25. An example of his mode of speaking may be seen in the following short passage from Apol. I. c. 63: “They, who say that the Son is the Father, are convicted of neither knowing the Father, nor of understanding, that the God of the universe has a Son, who, being the First-born Word of God, is also God.” Of Justin’s sentiments on the Logos and the Trinity, see Bull, F. D. II. 4; Waterland, III. pp. 157, 246; Burton’s Testimonies of Ante-Nicene Fathers, p. 30; Bp. Kaye’s Just. Mart. ch. II. where also, in the Appendix, is an account of the opinions of Tatian, Athenagoras, and Theophilus of Antioch.
  26. Ad Autolycum, Lib. II. p. 106. τύποι τῆς Τριάδος, τοῦ Θεοῦ, καὶ τοῦ Λόγου αὐτοῦ, καὶ τῆς Σοϕίας αὐτοῦ. On his doctrine, consult Bull, F. D. II. 4, 10.
  27. Iren. III. c. VI. § 1; Burton, Ante-Nicene Fathers, p. 68, where see the testimony of Irenæus at length; also in Bull, F. D. II 5, and Beaven’s Account of Irenæus, ch. IV.
  28. The passage is — Κρι. Καὶ τίνα ἐπομόcωμαί γε; Τοι. ψιμέδοντα Θεὸν, μέγαν, ἄμβροτον, οὐρανίωνα, υἱὸν πατρὸς, πνεῦμα ἐκ πατρὸς ἐκπορευόμενον, ἓν ἐκ τριῶν, καὶ ἐξ ἑνὸς τρία.
  29. E. g. Adv. Praxeam, c. III. “Itaque duos et tres jam jactitant a nobis prædicari, se vero unius Dei cultores præsumunt, quasi non et unitas inrationaliter colleta hæresim faciat, et Trinitas rationaliter expensa veritatem constituat.” Dr. Hey, in his lectures on the First Article, observes that the charge, which the heretics made against the Catholics, of holding three Gods, is to him the strongest evidence that the Catholics held the doctrine of the Trinity. Tertullian distinctly illustrates the consubstantiality of the Persons in the Godhead, by introducing the comparison of the sun, and a ray from the sun, or light kindled from light. As the substance of the light remains the same, though a ray has been sent forth, or another light kindled, “so what proceeds from God is both God and the Son of God, and both are one.” Apol. c. XXI. See Bull, F. D. II. 7; Burton, p. 162; and Bp. Kaye’s Tertullian, p. 553, where the ambiguity of some of Tertullian’s language is fully considered. The use of the word Trinity, first to be found in Greek in Theophilus, and in Latin in Tertullian, received synodical authority in the Council of Alexandria, A. D. 317.
  30. Eccl. Antiq. Book XIII. ch. II.
  31. See also Bull’s Primitiva Traditio; Waterland, On the Trinity; Faber’s Apostolicity of Trinitarianism.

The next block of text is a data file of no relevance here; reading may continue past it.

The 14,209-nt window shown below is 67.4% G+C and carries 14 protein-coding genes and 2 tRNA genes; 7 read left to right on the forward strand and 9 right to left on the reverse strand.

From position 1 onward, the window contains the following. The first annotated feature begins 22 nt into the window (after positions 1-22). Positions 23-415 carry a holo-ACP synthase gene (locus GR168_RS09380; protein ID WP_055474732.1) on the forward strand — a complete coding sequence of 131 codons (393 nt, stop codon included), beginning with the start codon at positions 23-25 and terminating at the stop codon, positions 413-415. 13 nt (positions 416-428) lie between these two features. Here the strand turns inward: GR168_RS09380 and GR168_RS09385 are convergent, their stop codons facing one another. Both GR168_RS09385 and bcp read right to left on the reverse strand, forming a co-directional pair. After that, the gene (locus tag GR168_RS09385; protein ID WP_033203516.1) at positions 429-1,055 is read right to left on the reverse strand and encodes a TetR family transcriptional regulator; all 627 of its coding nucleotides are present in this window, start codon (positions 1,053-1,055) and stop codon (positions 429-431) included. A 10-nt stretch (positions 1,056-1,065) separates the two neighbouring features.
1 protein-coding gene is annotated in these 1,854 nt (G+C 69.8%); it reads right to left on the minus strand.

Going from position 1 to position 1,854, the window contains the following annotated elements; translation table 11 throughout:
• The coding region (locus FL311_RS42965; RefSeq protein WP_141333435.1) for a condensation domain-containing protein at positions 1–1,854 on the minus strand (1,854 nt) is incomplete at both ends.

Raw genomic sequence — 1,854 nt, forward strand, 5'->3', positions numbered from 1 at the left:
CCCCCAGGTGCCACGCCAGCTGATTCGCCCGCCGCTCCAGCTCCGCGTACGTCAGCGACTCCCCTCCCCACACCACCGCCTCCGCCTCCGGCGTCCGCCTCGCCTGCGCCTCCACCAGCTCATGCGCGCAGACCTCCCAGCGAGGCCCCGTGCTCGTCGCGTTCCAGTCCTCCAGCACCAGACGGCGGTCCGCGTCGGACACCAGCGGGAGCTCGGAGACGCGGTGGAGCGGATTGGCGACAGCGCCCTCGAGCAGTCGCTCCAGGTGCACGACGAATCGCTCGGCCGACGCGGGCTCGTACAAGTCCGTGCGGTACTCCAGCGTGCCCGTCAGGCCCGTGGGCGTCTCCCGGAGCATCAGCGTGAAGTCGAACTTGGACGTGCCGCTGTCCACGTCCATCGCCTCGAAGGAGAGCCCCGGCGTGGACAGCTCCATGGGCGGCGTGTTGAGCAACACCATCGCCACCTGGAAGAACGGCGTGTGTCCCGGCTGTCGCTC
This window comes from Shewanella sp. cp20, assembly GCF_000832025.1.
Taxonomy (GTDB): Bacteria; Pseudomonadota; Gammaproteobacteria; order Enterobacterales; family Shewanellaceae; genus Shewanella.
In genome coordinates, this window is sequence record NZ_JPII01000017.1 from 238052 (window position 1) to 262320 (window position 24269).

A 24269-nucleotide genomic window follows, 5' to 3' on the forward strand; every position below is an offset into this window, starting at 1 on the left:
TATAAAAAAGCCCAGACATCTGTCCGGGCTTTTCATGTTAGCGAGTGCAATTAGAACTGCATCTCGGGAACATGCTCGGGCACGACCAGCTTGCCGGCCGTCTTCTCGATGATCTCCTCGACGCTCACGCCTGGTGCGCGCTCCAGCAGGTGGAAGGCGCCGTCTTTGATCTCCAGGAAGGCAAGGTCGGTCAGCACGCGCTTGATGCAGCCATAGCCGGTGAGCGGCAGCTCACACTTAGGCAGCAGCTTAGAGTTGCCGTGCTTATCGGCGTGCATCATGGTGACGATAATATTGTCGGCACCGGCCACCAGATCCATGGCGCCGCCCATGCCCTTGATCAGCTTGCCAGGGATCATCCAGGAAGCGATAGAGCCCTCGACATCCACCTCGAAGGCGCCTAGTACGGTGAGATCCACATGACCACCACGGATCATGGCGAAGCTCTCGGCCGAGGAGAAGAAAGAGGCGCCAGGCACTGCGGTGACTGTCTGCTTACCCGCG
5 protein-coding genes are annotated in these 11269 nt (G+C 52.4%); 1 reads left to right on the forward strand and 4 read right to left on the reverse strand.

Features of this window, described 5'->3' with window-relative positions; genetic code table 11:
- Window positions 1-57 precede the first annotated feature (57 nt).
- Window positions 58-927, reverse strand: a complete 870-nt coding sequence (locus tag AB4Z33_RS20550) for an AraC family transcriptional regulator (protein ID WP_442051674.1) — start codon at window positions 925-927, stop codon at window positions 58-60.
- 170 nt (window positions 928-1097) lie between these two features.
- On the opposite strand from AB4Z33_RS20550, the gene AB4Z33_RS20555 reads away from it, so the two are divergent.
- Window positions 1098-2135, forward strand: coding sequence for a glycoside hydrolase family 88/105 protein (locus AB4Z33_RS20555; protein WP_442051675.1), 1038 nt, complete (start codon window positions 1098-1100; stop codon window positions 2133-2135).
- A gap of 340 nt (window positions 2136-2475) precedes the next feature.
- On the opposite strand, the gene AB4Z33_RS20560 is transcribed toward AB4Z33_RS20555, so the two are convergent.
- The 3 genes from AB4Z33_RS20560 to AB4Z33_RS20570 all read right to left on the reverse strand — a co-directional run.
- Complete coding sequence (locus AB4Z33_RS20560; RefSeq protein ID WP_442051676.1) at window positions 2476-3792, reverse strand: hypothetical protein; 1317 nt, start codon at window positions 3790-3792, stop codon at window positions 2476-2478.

32. St. John lived latterly at Ephesus, and especially addresses the Churches of Asia. Timothy was Bishop of Ephesus, and St. Paul’s most marked allusions to philosophical heresy are in the Epistles to Timothy, the Ephesians, and the Colossians.
  33. This may be especially seen in such passages as Eph. i. 23; Col. i. 15, 19; ii. 9; 1 Tim. iii. 16, compared with iv. 1, 2, 3.
  34. See Newman’s Arians, ch. I. § 1.
  35. Col. ii. 16.
  36. Ignat. Ad Magnes. XVIII.
  37. Can. XXIX. See Suicer, II. p. 922.
  38. Newman’s Arians, ch. II. § 4, p. 206.
  39. See Mosheim, Cent. I. pt. II. ch. v. § 16.
  40. Mosehim, Cent. II. pt. II. ch. v. §§ 2, 3. See also Burton’s Bampton Lectures, p. 247.
  41. Mosheim, Cent. II. pt. II. ch. v. § 21.
  42. Theodotus, having denied his faith in persecution, excused himself by saying, that he had not denied God, but man; he, according to Eusebius, being the first who asserted that Jesus Christ was a mere man; for all former heretics had admitted ast least some Divinity in Jesus. (See Burton’s Bampton Lectures, p. 247.) This should seem to show that Theodotus was a mere humanitarian.
  43. See Tertullian, Adv. Praxeam; also Bp. Kaye’s Tertullian, p. 526; Mosheim, Cent. II. pt. II. ch. v. § 20. Praxeas is placed A. D. 200. He propagated his opinions at Rome.
  44. He spoke of the Son of God, as being an unsubsisting knowledge or energy, ἐπιοτήμη ἀνυπόστατος. In opposition to which, the fathers of the Council of Antioch speak of Him as ζῶσαν ἐνέργειαν καὶ ἐνυπόστατον, a living and subsisting energy. Routh, Reliq. Sac. Tom. II. pp. 468, 469. Bull, Fid. Nic. Def. Lib. III. c. IV.
  45. See Mosheim, Cent. III. pt. II. ch. v. § 15; Newman’s Arians; Burton’s Bampton Lectures, note 108.
  46. He avoided saying “time” (χρόνος); because he appears to have admitted that the production of the Logos was before all time. See Neander, Church History, IV. p. 4. London, Bohn, 1851.
  47. Pearson, On the Creed, Art. I. p. 135. (fol. Lond. 1723.)
  48. This was the fallacy of Eunomius. See Pearson, On the Creed, Art. II. p. 138
  49. The Apostolical Canons mention and condemn certain persons, who baptized in the name of three unoriginated principles, τρεῖς ἀνάρχους. Can. Apost. c. 49. And the first Council of Bracara says that the Gnostics and Priscillianists introduced a Trinity of Trinities. See Bingham, B. XI. ch. III. § 4.
  50. See Newman’s Arians, ch. II. § 5.
  51. “Macedoniani sunt a Macedonio Constantinopolitanæ ecclesiæ episcopo, quos et Πνευματομάχους Græci dicunt, eo quod de Spiritu Sancto litigent. Nam de Patre et Filio recte sentiunt, quod unius sint ejusdemque substantiæ, vel essentiæ: sed de Spiritu Sancto hoc nolunt credere, creaturam Eum esse dicentes.” — S. August. Hæres. 52. See Pearson, On the Creed, p. 316, note, Art. VIII.
  52. With the exception of course of the famous “Filioque.”
  53. Much information on the terms of the controversy may be found by turning to the words Τριάς, ὑπόστασις, οὐσία, ὁμοούσιος, ρειος, μιάρειοι, Πνεῦμα (c), πνευματομάχος, &c., in Suicer’s Thesaurus. See also Bp. Kaye’s History of the Council of Nicaea.
  54. See Suicer, s. v. Τριθεΐται, and Mosheim, Cent. VI. pt. II. ch. v. § 10.
  55. “Cum de Trinitate loquitur, sapit Arium; cum de Gratiâ, sapit Pelagium; cum de Personâ Christi, sapit Nestorium.” — Bernard. Ad Guidon. Cardin. Epist. 192; apud Cave, Hist. Lit. p. 652.
  56. Mosheim, Cent. XVI. pt. II. ch. IV. § 3.
  57. Mosheim, Cent. XVI. pt. II. ch. IV. § 3; also Cent. XVII. pt. II. ch. VI. § 2.
  58. [See Johnson Grant’s History of the Church of England, III. c. XVII. —J. W.]